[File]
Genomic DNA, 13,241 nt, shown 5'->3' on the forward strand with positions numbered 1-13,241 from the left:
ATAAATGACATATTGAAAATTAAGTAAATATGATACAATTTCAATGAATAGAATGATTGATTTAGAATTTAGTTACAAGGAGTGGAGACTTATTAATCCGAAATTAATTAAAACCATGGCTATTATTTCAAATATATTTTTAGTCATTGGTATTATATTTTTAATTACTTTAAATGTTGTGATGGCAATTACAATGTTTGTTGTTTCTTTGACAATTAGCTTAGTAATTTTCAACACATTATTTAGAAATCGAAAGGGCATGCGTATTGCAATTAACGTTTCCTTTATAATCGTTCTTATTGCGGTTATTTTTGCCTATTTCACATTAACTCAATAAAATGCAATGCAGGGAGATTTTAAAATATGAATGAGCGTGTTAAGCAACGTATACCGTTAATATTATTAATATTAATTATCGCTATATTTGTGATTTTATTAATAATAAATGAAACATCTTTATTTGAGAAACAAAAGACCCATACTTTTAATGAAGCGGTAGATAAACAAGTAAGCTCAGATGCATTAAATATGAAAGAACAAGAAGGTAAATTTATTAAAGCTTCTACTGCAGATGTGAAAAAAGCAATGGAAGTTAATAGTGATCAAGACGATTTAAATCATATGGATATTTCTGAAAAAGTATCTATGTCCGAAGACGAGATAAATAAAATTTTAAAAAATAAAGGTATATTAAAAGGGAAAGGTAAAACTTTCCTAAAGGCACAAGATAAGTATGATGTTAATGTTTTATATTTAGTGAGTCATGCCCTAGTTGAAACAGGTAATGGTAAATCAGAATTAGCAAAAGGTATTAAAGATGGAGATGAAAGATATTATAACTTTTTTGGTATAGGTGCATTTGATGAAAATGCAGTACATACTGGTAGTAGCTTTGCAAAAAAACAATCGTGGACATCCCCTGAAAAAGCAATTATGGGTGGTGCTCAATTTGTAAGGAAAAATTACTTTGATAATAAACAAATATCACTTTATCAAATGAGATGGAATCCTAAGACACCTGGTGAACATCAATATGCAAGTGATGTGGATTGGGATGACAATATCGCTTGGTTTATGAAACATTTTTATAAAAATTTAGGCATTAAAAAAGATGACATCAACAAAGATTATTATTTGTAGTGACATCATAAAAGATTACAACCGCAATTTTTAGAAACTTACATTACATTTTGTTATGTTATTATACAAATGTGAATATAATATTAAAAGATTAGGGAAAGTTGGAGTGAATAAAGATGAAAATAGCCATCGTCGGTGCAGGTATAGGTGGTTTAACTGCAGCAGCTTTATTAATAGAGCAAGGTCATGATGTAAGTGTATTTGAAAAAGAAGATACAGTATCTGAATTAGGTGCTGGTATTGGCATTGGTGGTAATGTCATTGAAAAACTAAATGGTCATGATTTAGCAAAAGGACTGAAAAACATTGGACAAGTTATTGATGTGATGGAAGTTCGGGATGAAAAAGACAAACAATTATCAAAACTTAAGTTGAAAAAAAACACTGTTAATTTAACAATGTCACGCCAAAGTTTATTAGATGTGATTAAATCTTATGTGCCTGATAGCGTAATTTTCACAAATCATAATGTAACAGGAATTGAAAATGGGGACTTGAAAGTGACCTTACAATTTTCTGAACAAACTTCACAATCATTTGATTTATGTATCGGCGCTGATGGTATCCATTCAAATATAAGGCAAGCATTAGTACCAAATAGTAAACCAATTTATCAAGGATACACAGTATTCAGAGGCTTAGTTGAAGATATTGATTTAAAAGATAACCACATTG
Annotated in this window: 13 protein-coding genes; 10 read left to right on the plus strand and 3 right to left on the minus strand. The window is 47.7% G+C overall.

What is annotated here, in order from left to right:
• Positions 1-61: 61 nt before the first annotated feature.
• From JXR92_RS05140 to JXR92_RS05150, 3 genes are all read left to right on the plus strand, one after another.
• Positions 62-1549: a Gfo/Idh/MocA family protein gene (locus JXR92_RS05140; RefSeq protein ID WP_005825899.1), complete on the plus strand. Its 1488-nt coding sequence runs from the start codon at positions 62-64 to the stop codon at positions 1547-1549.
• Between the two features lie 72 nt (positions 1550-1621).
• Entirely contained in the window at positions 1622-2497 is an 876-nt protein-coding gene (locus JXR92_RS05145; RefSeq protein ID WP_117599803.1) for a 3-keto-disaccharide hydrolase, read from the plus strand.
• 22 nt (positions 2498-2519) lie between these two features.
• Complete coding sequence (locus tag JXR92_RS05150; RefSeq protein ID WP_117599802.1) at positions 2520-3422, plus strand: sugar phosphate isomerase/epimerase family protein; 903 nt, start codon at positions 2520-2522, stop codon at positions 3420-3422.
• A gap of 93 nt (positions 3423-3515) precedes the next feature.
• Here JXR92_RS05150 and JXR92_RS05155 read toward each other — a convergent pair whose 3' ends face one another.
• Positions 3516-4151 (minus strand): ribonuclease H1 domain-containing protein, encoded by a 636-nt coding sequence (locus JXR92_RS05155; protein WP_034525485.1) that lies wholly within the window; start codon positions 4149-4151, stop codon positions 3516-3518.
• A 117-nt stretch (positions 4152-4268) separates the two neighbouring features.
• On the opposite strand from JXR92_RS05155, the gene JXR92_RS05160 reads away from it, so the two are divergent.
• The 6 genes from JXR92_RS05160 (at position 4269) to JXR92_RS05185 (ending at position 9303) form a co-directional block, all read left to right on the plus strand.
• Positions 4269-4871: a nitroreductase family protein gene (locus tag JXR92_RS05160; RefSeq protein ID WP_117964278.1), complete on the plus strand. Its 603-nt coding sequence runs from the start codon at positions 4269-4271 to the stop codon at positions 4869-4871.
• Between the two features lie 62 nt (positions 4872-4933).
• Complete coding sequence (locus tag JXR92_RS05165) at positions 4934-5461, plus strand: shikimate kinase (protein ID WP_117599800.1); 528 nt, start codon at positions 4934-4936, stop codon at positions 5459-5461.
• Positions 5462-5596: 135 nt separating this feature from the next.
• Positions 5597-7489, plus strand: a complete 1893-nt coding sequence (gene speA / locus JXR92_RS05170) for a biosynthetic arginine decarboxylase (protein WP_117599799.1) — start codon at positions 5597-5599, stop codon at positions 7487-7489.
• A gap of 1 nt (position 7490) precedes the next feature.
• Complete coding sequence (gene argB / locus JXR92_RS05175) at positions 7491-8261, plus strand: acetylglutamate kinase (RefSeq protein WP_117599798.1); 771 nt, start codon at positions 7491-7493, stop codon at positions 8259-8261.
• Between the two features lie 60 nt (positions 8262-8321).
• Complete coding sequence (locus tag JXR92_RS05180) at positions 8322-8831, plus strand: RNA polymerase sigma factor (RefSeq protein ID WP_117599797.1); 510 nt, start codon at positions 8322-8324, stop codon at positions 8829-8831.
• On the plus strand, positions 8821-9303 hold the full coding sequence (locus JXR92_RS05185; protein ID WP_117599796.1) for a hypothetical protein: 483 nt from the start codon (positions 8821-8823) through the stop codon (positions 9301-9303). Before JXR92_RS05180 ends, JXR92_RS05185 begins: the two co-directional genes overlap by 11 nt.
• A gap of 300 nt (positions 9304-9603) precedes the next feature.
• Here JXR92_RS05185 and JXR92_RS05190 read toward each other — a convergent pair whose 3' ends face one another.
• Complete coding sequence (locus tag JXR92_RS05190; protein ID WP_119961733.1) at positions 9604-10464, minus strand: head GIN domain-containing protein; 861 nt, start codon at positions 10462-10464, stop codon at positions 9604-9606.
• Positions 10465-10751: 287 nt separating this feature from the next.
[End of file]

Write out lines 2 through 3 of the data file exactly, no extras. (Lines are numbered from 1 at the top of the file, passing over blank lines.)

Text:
ATAAATGACATATTGAAAATTAAGTAAATATGATACAATTTCAATGAATAGAATGATTGATTTAGAATTTAGTTACAAGGAGTGGAGACTTATTAATCCGAAATTAATTAAAACCATGGCTATTATTTCAAATATATTTTTAGTCATTGGTATTATATTTTTAATTACTTTAAATGTTGTGATGGCAATTACAATGTTTGTTGTTTCTTTGACAATTAGCTTAGTAATTTTCAACACATTATTTAGAAATCGAAAGGGCATGCGTATTGCAATTAACGTTTCCTTTATAATCGTTCTTATTGCGGTTATTTTTGCCTATTTCACATTAACTCAATAAAATGCAATGCAGGGAGATTTTAAAATATGAATGAGCGTGTTAAGCAACGTATACCGTTAATATTATTAATATTAATTATCGCTATATTTGTGATTTTATTAATAATAAATGAAACATCTTTATTTGAGAAACAAAAGACCCATACTTTTAATGAAGCGGTAGATAAACAAGTAAGCTCAGATGCATTAAATATGAAAGAACAAGAAGGTAAATTTATTAAAGCTTCTACTGCAGATGTGAAAAAAGCAATGGAAGTTAATAGTGATCAAGACGATTTAAATCATATGGATATTTCTGAAAAAGTATCTATGTCCGAAGACGAGATAAATAAAATTTTAAAAAATAAAGGTATATTAAAAGGGAAAGGTAAAACTTTCCTAAAGGCACAAGATAAGTATGATGTTAATGTTTTATATTTAGTGAGTCATGCCCTAGTTGAAACAGGTAATGGTAAATCAGAATTAGCAAAAGGTATTAAAGATGGAGATGAAAGATATTATAACTTTTTTGGTATAGGTGCATTTGATGAAAATGCAGTACATACTGGTAGTAGCTTTGCAAAAAAACAATCGTGGACATCCCCTGAAAAAGCAATTATGGGTGGTGCTCAATTTGTAAGGAAAAATTACTTTGATAATAAACAAATATCACTTTATCAAATGAGATGGAATCCTAAGACACCTGGTGAACATCAATATGCAAGTGATGTGGATTGGGATGACAATATCGCTTGGTTTATGAAACATTTTTATAAAAATTTAGGCATTAAAAAAGATGACATCAACAAAGATTATTATTTGTAGTGACATCATAAAAGATTACAACCGCAATTTTTAGAAACTTACATTACATTTTGTTATGTTATTATACAAATGTGAATATAATATTAAAAGATTAGGGAAAGTTGGAGTGAATAAAGATGAAAATAGCCATCGTCGGTGCAGGTATAGGTGGTTTAACTGCAGCAGCTTTATTAATAGAGCAAGGTCATGATGTAAGTGTATTTGAAAAAGAAGATACAGTATCTGAATTAGGTGCTGGTATTGGCATTGGTGGTAATGTCATTGAAAAACTAAATGGTCATGATTTAGCAAAAGGACTGAAAAACATTGGACAAGTTATTGATGTGATGGAAGTTCGGGATGAAAAAGACAAACAATTATCAAAACTTAAGTTGAAAAAAAACACTGTTAATTTAACAATGTCACGCCAAAGTTTATTAGATGTGATTAAATCTTATGTGCCTGATAGCGTAATTTTCACAAATCATAATGTAACAGGAATTGAAAATGGGGACTTGAAAGTGACCTTACAATTTTCTGAACAAACTTCACAATCATTTGATTTATGTATCGGCGCTGATGGTATCCATTCAAATATAAGGCAAGCATTAGTACCAAATAGTAAACCAATTTATCAAGGATACACAGTATTCAGAGGCTTAGTTGAAGATATTGATTTAAAAGATAACCACATTG
Annotated in this window: 13 protein-coding genes; 10 read left to right on the plus strand and 3 right to left on the minus strand. The window is 47.7% G+C overall.